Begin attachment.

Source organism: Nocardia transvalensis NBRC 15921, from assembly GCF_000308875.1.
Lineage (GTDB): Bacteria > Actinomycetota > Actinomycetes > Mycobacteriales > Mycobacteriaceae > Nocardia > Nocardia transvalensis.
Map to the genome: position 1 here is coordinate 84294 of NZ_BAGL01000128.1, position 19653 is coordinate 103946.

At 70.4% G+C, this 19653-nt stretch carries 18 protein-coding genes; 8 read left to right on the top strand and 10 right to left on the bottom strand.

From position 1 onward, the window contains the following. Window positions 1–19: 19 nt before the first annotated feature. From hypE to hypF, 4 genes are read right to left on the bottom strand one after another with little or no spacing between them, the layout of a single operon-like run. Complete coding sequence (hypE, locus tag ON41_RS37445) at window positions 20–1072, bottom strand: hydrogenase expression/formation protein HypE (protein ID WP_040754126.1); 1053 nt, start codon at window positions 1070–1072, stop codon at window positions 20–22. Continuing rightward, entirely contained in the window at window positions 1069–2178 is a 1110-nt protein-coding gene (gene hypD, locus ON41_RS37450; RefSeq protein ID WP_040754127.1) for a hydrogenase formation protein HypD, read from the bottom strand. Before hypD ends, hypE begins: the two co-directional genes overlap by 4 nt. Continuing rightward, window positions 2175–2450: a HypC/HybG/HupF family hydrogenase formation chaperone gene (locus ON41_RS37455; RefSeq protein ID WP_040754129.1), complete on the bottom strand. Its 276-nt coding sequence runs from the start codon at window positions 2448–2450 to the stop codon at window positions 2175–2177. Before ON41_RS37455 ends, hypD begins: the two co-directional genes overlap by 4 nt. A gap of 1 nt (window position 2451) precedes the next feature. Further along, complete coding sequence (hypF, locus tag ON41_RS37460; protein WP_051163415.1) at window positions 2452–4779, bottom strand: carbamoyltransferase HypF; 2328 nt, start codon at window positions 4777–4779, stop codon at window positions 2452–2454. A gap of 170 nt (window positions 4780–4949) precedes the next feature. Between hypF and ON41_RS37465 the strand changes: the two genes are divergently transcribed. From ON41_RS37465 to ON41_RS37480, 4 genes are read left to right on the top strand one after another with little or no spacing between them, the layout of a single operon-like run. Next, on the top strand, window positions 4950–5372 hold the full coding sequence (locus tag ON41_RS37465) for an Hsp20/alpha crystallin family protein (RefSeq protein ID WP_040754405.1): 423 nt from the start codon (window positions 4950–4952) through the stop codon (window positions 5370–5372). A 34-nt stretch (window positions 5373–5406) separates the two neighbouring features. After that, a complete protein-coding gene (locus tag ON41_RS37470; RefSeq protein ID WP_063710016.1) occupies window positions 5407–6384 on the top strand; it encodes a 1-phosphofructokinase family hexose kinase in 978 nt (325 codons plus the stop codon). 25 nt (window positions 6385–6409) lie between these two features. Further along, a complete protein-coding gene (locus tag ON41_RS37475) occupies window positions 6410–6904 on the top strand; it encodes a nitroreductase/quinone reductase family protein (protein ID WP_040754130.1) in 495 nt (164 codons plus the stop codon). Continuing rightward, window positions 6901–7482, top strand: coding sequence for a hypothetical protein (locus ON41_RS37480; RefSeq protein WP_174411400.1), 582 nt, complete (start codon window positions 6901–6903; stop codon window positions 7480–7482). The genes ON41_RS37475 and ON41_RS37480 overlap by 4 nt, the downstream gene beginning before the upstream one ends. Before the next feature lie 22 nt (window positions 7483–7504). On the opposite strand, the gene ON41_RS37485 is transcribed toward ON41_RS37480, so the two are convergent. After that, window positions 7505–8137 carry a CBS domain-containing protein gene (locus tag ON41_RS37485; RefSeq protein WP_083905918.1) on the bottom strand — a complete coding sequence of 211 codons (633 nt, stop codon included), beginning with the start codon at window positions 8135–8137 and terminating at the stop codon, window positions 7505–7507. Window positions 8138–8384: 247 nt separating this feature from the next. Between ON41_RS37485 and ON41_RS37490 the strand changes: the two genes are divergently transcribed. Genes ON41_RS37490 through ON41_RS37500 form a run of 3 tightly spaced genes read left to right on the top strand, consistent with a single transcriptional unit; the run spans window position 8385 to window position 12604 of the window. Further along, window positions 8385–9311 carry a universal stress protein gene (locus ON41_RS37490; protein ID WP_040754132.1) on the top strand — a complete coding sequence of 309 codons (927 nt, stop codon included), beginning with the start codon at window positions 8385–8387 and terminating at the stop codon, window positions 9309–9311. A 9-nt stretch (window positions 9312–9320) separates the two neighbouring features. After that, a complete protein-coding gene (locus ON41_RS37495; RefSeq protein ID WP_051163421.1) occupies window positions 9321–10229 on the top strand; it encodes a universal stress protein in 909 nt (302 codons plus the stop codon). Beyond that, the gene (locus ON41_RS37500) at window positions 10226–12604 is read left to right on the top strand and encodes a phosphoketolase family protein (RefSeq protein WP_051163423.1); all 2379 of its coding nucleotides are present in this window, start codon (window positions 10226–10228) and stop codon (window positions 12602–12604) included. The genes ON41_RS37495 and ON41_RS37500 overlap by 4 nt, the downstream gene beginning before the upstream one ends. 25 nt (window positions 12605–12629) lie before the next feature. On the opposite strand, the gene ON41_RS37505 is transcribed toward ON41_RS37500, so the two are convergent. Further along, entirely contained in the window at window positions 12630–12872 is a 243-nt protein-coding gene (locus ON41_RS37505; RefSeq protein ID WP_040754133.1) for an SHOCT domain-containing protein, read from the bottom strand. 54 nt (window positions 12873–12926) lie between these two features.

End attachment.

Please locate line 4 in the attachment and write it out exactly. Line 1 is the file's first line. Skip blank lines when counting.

At 70.4% G+C, this 19653-nt stretch carries 18 protein-coding genes; 8 read left to right on the top strand and 10 right to left on the bottom strand.